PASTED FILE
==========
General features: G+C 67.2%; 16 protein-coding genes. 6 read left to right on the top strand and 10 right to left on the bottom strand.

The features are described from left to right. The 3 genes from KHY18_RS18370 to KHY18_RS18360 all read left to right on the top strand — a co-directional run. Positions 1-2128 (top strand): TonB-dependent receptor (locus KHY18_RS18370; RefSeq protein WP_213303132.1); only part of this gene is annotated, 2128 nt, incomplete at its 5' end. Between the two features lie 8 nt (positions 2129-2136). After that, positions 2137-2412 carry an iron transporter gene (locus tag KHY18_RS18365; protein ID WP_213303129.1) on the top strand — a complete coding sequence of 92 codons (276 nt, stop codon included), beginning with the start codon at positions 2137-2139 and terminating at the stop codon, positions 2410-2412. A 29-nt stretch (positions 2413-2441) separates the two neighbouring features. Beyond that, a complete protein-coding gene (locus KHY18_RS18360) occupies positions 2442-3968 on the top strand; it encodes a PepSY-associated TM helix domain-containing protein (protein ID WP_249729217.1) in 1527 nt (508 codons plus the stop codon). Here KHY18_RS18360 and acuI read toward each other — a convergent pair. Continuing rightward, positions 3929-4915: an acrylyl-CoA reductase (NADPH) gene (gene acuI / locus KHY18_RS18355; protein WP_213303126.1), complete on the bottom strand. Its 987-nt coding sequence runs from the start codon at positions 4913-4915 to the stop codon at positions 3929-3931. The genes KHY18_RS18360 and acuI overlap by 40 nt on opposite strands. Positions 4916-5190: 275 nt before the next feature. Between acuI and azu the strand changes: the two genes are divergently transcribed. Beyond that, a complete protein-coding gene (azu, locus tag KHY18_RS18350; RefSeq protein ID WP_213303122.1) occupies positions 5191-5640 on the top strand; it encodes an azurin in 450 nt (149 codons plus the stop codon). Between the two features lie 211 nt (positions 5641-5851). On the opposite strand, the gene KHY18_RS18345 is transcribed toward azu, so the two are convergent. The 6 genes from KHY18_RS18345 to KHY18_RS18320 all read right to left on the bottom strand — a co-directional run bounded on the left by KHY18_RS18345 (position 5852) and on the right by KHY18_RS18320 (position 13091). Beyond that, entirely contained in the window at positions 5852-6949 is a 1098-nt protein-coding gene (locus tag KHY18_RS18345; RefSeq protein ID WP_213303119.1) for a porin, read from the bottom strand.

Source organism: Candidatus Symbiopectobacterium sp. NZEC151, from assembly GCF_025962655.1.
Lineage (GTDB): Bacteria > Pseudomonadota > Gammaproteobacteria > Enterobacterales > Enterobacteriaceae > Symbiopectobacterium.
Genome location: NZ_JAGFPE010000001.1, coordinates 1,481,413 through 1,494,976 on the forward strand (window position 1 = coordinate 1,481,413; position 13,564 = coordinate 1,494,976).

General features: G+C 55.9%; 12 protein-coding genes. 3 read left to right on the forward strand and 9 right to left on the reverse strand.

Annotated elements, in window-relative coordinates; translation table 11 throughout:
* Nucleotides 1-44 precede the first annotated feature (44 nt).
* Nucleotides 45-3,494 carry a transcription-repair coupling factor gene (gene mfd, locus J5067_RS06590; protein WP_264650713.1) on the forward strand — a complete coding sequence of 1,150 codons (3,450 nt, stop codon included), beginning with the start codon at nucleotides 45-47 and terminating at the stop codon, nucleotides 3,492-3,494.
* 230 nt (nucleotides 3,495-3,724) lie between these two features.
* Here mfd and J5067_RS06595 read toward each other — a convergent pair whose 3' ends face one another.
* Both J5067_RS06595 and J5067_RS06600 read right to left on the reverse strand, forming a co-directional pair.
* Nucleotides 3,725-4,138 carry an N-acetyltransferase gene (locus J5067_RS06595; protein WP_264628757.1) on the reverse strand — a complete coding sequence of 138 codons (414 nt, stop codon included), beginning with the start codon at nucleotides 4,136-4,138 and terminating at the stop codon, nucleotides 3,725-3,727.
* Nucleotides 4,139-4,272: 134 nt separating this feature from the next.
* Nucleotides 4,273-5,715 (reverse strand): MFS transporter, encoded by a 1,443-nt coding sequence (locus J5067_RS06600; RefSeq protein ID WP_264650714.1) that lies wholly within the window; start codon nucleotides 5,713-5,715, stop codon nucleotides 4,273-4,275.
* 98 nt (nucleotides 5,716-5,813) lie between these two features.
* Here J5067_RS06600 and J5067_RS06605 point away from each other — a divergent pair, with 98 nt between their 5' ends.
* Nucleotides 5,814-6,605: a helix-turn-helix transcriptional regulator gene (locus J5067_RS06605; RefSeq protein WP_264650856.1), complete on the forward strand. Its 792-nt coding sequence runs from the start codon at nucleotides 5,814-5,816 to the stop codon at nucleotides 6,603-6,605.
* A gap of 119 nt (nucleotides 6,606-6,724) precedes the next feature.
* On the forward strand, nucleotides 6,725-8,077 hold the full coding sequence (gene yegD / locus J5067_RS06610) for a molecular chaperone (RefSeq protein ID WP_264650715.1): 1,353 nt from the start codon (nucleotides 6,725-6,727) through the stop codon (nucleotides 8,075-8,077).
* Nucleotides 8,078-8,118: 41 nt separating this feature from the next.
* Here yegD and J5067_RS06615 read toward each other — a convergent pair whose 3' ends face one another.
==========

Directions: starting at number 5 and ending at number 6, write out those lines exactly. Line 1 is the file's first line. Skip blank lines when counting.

Genome location: NZ_JAGFPE010000001.1, coordinates 1,481,413 through 1,494,976 on the forward strand (window position 1 = coordinate 1,481,413; position 13,564 = coordinate 1,494,976).

General features: G+C 55.9%; 12 protein-coding genes. 3 read left to right on the forward strand and 9 right to left on the reverse strand.